Stuart Halse and Grant Pearson have just published a paper on sampling methods for troglofauna in the Journal of Subterranean Biology [link]. The paper also provides the first overall description of the taxonomic composition of troglofauna communities in WA and gives information on their ranges and depth of occurrence. Three broad conclusions are drawn from this study:
1 The non-karstic vadose zone of the Pilbara is rich in troglofauna. This is likely to be the case in many other parts of the world and more surveys should be conducted to identify the general importance of the non-karstic habitats globally. Holes drilled for geological exploration associated with mine development provide easy access to the deeper vadose zone.
2 Scraping appears to be a useful technique for sampling troglofauna in the vadose zone. Under at least some circumstances, it yields more fauna and provides results faster than trapping because there is no colonisation period required. However, because of the relatively low yields of all sampling methods for troglofauna trialled to date, we suggest scraping and trapping should usually be used in combination to maximise yields.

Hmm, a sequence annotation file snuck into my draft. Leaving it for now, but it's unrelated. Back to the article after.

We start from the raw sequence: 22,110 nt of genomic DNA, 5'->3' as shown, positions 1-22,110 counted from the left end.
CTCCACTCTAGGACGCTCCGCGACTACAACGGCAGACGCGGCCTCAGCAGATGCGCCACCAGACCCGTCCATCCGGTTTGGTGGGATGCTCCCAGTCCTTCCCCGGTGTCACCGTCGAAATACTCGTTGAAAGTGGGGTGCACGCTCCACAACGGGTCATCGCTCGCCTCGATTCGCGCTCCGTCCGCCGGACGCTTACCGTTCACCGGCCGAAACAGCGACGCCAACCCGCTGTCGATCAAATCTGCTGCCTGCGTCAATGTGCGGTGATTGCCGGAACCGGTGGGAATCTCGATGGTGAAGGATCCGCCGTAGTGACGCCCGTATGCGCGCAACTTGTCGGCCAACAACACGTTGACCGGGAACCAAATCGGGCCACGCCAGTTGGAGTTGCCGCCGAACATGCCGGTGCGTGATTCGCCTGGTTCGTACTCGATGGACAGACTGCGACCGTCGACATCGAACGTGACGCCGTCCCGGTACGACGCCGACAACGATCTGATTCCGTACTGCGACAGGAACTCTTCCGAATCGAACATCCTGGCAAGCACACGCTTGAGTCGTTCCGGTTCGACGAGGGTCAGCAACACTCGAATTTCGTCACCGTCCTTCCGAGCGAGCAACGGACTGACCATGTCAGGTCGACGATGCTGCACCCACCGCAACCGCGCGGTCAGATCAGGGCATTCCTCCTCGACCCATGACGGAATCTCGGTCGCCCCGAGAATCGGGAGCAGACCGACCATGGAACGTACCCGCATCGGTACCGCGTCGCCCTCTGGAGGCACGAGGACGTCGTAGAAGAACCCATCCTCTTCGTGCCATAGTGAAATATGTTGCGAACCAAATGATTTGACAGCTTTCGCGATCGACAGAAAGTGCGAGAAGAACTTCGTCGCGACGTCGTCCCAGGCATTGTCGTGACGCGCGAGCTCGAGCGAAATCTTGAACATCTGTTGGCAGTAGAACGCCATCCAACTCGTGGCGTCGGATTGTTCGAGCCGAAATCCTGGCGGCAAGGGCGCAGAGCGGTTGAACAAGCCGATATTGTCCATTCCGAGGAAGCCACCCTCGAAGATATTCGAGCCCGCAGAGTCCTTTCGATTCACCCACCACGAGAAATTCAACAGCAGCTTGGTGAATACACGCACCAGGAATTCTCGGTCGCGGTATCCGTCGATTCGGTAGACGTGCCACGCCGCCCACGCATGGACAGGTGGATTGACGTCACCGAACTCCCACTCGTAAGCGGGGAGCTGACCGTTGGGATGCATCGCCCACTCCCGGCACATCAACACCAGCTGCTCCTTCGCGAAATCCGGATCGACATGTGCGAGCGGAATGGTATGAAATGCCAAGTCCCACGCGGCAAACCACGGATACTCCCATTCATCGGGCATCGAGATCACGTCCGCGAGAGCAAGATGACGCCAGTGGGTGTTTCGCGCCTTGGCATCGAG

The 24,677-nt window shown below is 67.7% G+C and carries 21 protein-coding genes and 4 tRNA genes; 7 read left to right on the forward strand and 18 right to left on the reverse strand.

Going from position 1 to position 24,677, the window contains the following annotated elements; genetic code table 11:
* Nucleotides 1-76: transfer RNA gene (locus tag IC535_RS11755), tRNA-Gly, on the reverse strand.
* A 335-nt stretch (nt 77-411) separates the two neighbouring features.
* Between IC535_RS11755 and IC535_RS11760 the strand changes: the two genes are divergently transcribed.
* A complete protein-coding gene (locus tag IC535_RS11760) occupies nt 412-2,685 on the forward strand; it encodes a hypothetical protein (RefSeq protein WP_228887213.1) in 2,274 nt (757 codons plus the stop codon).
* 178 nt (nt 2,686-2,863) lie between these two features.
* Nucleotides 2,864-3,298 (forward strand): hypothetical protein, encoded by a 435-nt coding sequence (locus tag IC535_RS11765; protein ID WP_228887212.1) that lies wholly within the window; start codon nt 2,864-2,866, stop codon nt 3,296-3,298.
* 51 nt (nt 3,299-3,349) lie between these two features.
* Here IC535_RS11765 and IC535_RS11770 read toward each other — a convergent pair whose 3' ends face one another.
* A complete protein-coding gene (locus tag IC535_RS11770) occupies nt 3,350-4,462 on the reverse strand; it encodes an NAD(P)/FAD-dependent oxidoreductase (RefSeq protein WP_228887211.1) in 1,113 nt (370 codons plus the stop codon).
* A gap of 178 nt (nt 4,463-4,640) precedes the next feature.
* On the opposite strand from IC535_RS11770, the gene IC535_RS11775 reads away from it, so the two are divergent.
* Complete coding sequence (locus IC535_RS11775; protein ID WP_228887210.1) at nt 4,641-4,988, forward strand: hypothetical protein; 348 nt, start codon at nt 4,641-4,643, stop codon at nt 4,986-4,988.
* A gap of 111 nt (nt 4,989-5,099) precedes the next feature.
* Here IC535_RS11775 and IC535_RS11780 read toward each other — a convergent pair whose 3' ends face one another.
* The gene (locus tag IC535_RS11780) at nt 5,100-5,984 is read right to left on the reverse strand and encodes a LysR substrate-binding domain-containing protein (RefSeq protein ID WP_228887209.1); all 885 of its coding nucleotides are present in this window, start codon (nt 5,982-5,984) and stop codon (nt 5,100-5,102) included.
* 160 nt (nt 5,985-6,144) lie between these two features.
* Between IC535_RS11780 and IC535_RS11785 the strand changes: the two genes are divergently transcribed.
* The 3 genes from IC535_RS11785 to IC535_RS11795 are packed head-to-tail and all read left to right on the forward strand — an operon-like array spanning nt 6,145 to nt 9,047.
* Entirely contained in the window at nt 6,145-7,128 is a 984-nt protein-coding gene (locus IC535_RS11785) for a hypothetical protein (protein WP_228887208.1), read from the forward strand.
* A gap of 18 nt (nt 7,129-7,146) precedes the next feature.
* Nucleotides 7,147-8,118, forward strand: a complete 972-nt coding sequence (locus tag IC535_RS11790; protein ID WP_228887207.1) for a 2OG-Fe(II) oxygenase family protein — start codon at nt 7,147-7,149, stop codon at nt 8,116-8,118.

3 Low yields obtained from troglofauna sampling highlight the importance of identifying, prior to sampling, the proportion of the fauna that needs to be collected to adequately characterise a troglofauna community for the purposes of environmental impact assessment. Analyses should be conducted during assessment to evaluate whether this target has been met.
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